Fierce Imaginings, Rachel Mann
Reviewed by Kizzia Mildmay, November 2020.
This book, first published in 2017, is about the Great War but it is not a history book. It is also not a book about theology, poetry or literature, although it contains elements of each and its author is a writer, poet, and an Anglican priest. The blurb calls it “a compelling meditation on themes of remembrance in today’s society” and it is, but even that description does not do it justice.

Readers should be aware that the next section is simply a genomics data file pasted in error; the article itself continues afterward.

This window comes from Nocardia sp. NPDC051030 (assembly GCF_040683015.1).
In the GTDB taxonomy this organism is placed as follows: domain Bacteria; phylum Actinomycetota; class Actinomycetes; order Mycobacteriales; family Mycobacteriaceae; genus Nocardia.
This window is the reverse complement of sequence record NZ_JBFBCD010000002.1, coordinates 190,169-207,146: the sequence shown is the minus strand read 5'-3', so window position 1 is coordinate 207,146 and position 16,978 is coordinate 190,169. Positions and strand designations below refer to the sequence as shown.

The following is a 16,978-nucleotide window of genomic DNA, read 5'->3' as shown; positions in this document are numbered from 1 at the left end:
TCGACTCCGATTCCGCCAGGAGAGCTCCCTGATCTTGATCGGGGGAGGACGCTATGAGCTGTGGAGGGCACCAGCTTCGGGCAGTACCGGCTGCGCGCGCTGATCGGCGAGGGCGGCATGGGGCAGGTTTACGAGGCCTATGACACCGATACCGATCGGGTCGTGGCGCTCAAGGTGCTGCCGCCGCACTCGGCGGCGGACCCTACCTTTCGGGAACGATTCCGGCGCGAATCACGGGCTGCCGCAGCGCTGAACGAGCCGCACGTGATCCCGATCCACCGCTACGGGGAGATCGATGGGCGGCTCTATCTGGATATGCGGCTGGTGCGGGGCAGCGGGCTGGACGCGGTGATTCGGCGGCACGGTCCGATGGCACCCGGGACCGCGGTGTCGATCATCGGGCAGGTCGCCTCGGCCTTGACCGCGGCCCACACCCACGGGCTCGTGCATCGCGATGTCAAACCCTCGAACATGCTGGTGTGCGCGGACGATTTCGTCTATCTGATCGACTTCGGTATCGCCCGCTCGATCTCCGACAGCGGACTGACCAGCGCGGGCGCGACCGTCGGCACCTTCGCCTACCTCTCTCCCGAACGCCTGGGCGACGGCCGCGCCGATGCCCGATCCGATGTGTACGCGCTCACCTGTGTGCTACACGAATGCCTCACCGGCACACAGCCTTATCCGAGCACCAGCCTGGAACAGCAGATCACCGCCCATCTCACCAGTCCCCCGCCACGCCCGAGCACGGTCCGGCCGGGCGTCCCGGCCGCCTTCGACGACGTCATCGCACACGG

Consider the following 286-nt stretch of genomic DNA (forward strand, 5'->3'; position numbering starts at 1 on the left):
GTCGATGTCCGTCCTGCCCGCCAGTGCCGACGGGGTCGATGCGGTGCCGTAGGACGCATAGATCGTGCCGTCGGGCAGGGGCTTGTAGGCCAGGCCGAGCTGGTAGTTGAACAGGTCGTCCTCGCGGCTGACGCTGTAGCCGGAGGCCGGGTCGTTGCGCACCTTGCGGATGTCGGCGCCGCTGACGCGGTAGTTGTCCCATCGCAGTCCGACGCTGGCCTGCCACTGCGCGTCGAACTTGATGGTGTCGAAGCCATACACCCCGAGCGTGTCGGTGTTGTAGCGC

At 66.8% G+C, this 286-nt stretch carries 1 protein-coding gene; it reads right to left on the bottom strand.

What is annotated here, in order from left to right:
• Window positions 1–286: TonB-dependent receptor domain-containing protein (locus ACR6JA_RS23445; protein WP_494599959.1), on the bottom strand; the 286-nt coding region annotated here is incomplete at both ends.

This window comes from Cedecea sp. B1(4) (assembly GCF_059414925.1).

This book is filled with compassion, understanding, and an intense humanity that takes the reader to the heart of what remembrance has been, is now, and might be in the future. It questions many things, sometimes provides answers, but most crucially it asks the reader to think about deeply emotive subjects in a calm, careful and kind way. The prose is richly poetic (unsurprisingly) without being obscure and the range of ideas and experiences that are explored over its 177 pages leave you with the impression you have read a much longer book.
It goes, to borrow a phrase from its pages, “in search of the human” and feels both prescient and necessary in our fractured, uncertain world. It is an emotional and deeply worthwhile read.